The Chinese Government has yet to budge from an unofficial boycott of South Korean games, according to The Chosun Ilbo.
The South Korean newspaper reported that China had authorised the sale of 412 foreign online games from March 2017 until April this year, but none of them were Korean.
On the other hand the South Korean government licensed 111 Chinese online games in the same period which netted Chinese games developers around ₩200 billion ($188 million), up by around ₩80 billion ($75.2 million) from a year earlier.
South Korean games developers fear that the pinch will have a lasting effect on their revenues.
According to the Korea Creative Content Agency, China netted South Korea around ₩1 trillion ($937 million) in 2016.
One staffer at a Korean games developer reportedly said: "Korean companies can't afford to complain to China for fear of retaliation, and Korean government officials have failed to listen to our difficulties, let alone address the issue."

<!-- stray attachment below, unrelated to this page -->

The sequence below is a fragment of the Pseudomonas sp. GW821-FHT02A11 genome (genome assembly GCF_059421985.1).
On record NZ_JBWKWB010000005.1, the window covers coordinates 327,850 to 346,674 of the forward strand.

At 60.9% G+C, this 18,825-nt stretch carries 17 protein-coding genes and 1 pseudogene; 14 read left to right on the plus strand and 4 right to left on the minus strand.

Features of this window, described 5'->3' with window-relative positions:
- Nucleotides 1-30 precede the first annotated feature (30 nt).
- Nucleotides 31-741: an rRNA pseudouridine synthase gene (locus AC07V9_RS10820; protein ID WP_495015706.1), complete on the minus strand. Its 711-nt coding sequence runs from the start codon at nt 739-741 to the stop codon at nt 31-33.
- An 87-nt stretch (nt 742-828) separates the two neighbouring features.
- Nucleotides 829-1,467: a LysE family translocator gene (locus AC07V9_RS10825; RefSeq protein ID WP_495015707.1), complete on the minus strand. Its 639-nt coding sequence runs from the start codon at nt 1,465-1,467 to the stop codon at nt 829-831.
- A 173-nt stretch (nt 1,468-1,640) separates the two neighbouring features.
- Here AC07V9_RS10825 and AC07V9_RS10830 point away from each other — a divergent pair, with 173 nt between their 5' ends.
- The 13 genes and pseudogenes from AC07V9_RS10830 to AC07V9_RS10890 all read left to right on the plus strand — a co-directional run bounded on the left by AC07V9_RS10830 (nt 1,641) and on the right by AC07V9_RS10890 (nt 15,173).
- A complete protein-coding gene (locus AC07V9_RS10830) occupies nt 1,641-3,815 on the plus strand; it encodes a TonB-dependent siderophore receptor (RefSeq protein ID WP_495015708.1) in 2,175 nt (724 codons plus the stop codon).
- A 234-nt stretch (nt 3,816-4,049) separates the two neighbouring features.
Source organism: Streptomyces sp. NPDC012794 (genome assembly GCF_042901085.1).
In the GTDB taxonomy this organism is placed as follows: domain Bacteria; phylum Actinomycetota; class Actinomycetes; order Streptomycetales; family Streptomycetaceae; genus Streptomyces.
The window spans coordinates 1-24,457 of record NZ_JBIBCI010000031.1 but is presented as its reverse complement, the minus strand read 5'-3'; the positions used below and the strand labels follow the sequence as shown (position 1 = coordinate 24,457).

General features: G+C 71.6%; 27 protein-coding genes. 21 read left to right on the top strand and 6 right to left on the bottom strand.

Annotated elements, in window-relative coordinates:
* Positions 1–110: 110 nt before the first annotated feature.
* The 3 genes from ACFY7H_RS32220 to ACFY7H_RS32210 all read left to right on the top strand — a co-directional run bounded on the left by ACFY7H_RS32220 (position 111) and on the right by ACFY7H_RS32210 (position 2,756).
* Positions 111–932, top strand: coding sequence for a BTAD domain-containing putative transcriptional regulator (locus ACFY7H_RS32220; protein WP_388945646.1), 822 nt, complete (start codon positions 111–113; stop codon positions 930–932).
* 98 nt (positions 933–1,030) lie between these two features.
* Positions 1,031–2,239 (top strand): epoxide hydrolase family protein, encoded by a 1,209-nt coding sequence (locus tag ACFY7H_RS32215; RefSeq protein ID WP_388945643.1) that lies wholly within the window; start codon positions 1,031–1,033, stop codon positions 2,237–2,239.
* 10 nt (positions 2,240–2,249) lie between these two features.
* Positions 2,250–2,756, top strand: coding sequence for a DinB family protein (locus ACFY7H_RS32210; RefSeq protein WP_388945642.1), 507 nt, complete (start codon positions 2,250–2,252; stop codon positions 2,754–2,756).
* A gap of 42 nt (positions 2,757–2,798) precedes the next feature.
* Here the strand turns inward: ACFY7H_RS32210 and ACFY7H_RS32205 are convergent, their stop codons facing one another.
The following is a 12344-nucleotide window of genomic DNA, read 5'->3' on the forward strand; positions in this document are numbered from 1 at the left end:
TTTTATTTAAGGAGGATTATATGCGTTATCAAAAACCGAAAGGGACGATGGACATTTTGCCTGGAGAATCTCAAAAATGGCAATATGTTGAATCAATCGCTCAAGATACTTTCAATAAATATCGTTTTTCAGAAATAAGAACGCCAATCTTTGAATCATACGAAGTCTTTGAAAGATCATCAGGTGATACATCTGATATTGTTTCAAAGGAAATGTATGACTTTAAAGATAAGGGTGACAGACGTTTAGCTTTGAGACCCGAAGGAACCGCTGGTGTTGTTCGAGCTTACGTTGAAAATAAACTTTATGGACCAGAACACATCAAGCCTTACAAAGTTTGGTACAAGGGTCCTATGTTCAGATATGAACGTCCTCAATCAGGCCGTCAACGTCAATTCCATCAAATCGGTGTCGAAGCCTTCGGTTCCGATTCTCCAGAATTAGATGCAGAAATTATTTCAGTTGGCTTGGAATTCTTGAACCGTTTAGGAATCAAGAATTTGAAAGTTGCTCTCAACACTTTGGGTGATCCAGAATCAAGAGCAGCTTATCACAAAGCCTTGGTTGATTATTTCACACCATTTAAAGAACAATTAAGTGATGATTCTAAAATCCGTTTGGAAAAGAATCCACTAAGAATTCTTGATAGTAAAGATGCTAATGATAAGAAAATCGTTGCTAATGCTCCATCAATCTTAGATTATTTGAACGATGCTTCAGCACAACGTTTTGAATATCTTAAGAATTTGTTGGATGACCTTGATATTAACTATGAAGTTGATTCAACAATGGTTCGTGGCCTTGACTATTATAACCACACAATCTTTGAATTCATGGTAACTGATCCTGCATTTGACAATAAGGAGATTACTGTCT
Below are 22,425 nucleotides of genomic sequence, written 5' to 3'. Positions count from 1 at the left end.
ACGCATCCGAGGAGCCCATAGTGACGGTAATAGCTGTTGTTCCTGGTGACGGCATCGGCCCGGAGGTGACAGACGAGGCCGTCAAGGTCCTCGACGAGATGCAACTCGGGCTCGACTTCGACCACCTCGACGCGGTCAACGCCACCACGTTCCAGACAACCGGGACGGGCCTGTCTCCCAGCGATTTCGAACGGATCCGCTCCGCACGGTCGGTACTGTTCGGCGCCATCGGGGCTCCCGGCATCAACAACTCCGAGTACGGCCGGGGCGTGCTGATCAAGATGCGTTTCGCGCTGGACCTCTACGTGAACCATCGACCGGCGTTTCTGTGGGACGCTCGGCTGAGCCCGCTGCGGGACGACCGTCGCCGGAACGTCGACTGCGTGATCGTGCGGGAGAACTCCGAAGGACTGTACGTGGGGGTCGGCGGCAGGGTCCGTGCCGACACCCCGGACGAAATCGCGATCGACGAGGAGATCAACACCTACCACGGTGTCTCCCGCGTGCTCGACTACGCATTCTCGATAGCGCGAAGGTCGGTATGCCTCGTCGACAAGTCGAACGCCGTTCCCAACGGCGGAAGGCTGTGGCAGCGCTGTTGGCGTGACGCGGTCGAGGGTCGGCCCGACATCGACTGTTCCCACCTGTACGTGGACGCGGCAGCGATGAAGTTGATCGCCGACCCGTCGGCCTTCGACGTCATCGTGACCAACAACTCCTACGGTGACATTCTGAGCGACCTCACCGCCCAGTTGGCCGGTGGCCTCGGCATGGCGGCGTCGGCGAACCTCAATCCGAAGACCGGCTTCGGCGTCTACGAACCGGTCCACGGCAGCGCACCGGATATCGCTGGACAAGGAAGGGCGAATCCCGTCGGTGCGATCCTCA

It was furthered reported that Chinese State Councillor Yang Jiechi met with Korean President Moon Jae-in late last month and pledged to end the boycott but it has had little effect so far.
Origins of tension
The unofficial boycott was believed to be in response to the deployment of a THAAD missile defence system in South Korea last year. It was built in partnership with the US to help protect the country and its allies from perceived threats by countries such as North Korea. China however claimed the deployment was a threat to its security.
As part of its response, China froze new licenses on South Korean games which affected any and all games yet to be released in China that had been developed in South Korea.
The boycott has even stretched to games events. During ChinaJoy 2017 all mentions of South Korea were removed from Korea’s Pavilion.